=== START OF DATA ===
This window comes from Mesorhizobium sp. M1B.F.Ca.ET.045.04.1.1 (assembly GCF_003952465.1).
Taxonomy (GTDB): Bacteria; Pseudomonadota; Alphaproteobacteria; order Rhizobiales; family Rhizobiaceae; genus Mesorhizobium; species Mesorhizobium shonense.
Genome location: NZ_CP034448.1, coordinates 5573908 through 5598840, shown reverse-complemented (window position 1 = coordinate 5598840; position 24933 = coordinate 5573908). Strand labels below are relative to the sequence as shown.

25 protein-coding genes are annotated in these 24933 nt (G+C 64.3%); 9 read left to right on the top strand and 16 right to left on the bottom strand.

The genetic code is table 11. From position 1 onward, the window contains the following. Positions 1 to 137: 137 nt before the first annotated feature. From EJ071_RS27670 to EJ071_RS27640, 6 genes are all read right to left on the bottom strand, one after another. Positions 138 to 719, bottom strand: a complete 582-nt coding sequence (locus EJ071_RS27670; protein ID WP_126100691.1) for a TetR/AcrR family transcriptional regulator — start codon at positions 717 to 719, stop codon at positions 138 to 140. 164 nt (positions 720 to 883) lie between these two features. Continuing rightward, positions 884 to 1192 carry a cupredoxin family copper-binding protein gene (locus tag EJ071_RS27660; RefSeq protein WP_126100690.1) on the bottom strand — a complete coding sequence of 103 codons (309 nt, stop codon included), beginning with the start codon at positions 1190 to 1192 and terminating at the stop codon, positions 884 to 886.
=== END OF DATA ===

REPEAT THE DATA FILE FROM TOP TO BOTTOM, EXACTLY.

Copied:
This window comes from Mesorhizobium sp. M1B.F.Ca.ET.045.04.1.1 (assembly GCF_003952465.1).
Taxonomy (GTDB): Bacteria; Pseudomonadota; Alphaproteobacteria; order Rhizobiales; family Rhizobiaceae; genus Mesorhizobium; species Mesorhizobium shonense.
Genome location: NZ_CP034448.1, coordinates 5573908 through 5598840, shown reverse-complemented (window position 1 = coordinate 5598840; position 24933 = coordinate 5573908). Strand labels below are relative to the sequence as shown.

25 protein-coding genes are annotated in these 24933 nt (G+C 64.3%); 9 read left to right on the top strand and 16 right to left on the bottom strand.

The genetic code is table 11. From position 1 onward, the window contains the following. Positions 1 to 137: 137 nt before the first annotated feature. From EJ071_RS27670 to EJ071_RS27640, 6 genes are all read right to left on the bottom strand, one after another. Positions 138 to 719, bottom strand: a complete 582-nt coding sequence (locus EJ071_RS27670; protein ID WP_126100691.1) for a TetR/AcrR family transcriptional regulator — start codon at positions 717 to 719, stop codon at positions 138 to 140. 164 nt (positions 720 to 883) lie between these two features. Continuing rightward, positions 884 to 1192 carry a cupredoxin family copper-binding protein gene (locus tag EJ071_RS27660; RefSeq protein WP_126100690.1) on the bottom strand — a complete coding sequence of 103 codons (309 nt, stop codon included), beginning with the start codon at positions 1190 to 1192 and terminating at the stop codon, positions 884 to 886.